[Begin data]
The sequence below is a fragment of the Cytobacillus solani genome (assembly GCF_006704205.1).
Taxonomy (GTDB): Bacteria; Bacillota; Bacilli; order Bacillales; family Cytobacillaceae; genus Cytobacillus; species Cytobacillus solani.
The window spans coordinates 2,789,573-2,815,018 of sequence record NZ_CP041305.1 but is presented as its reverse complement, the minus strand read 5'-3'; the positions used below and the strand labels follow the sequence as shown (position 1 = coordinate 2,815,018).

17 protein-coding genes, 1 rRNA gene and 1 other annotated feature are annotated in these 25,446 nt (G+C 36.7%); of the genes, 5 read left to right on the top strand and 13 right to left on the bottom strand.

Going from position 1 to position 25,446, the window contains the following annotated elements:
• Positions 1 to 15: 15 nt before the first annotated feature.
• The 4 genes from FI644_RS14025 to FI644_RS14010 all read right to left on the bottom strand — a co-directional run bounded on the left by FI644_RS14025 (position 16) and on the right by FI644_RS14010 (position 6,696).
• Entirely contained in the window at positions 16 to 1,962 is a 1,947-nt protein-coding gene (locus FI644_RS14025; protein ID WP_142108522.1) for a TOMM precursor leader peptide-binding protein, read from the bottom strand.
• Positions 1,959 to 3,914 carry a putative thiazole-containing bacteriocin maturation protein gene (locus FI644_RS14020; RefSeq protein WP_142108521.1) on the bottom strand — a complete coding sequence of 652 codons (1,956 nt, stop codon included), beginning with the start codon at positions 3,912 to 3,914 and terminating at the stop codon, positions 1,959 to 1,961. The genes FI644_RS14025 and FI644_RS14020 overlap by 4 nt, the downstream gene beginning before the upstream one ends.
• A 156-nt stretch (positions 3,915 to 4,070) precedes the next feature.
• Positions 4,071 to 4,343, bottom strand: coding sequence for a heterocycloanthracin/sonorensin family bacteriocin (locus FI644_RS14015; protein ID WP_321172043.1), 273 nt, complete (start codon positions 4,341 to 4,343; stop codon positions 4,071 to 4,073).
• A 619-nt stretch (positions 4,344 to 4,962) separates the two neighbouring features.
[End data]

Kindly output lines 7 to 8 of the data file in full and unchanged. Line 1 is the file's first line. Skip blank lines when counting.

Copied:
• The 4 genes from FI644_RS14025 to FI644_RS14010 all read right to left on the bottom strand — a co-directional run bounded on the left by FI644_RS14025 (position 16) and on the right by FI644_RS14010 (position 6,696).
• Entirely contained in the window at positions 16 to 1,962 is a 1,947-nt protein-coding gene (locus FI644_RS14025; protein ID WP_142108522.1) for a TOMM precursor leader peptide-binding protein, read from the bottom strand.